I was teaching the introduction to creating a dialogic container to my students. I just remember talking about questions of persuasion versus questions of understanding. How, even if they're well-meaning questions of persuasion are not helpful when you're trying to get to the root of why someone may feel the way they do, or hold an opinion that they hold. And then if you ask questions of understanding, someone can feel a lot safer and less defensive. One of my students that kind of doesn't speak up very often, all of the sudden, burst out from the back of the room and goes, Can I take one of these home? Because my mom doesn't use questions of understanding and she could really learn a thing or two from this. 

I mean the whole glass laughed. But at the same time, I think it really shows how applicable this is. Not only for those hard conversations when they're adults, when they're talking to people who have different beliefs than they do, but also right at home right now. It was just kind of Remarkable that a teenager could come to that conclusion in such a very mature way.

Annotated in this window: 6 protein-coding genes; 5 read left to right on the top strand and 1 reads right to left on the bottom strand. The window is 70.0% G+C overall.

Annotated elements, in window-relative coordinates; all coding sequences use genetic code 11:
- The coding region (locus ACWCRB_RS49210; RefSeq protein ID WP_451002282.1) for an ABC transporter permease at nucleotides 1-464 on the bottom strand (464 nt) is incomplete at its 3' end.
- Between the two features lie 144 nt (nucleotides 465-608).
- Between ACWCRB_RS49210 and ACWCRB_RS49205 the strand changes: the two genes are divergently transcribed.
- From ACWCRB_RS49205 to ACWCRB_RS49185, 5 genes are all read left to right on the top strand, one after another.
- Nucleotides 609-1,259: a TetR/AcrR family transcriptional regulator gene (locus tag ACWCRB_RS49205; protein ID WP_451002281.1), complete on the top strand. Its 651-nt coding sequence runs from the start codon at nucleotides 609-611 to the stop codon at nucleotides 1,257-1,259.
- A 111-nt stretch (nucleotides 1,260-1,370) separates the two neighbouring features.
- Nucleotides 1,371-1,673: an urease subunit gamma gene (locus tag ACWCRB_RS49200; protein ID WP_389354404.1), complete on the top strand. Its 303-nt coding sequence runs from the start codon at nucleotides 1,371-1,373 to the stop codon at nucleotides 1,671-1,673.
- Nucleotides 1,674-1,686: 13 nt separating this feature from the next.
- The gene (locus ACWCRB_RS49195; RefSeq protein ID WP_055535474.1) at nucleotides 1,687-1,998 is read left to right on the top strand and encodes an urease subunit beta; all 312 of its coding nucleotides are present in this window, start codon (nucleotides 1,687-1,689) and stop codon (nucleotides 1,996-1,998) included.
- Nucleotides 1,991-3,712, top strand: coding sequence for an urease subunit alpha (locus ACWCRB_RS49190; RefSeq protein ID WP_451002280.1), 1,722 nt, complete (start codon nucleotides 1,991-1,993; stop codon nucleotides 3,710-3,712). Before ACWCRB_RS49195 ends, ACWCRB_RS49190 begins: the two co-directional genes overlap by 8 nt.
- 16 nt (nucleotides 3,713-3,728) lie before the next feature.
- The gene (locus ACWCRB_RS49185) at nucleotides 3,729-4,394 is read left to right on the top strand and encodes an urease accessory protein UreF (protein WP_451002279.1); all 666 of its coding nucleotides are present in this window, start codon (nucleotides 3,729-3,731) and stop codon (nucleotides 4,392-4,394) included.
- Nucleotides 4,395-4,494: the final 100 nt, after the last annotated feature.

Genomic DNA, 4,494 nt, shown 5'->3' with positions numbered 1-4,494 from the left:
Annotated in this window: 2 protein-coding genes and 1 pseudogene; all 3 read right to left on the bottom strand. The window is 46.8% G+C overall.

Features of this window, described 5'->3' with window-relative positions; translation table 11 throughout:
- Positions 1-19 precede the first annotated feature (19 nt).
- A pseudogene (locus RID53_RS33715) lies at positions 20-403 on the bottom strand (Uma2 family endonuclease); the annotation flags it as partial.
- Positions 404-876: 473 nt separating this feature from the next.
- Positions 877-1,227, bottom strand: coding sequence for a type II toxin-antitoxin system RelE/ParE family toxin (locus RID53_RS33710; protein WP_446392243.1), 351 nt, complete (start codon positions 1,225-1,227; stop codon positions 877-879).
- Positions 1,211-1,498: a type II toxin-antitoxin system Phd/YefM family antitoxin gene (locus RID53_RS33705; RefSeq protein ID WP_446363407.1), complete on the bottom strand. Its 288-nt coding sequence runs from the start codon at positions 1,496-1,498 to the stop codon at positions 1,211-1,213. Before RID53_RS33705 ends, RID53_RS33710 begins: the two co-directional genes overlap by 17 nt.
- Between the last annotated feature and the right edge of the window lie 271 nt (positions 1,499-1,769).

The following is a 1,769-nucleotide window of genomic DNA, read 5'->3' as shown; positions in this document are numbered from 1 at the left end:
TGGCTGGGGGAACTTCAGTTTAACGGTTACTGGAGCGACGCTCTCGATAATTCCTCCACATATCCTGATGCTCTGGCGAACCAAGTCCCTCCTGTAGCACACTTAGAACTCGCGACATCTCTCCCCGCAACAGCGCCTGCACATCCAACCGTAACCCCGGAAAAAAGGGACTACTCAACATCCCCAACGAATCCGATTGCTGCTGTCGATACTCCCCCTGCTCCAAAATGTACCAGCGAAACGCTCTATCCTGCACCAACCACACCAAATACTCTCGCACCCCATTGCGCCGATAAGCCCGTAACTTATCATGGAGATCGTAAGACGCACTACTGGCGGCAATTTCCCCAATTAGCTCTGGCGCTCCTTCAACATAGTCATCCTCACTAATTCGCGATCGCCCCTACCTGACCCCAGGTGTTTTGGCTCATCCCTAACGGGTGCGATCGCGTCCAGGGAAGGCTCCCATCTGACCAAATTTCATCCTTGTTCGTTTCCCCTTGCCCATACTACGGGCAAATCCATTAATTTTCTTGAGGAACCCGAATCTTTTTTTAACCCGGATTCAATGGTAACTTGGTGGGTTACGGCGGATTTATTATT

People move at the speed of trust. Conversations and honestly learning or any kind of change are not going to happen until people feel safe. And it's not just if they are safe, right. It matters that you have felt safety.

Working with at-risk students, you have kids with a lot of trauma, we have kids with a lot of reasons why they don't want to open up. Oftentimes I would have students at first who they don't want to say a word. They just want to blend into my wallpaper. They don't even want us to know that they're in the room. Focusing on those social, emotional skills. Focusing on, you know, that connection. It allows them to build that sense of felt safety enough that they can contribute.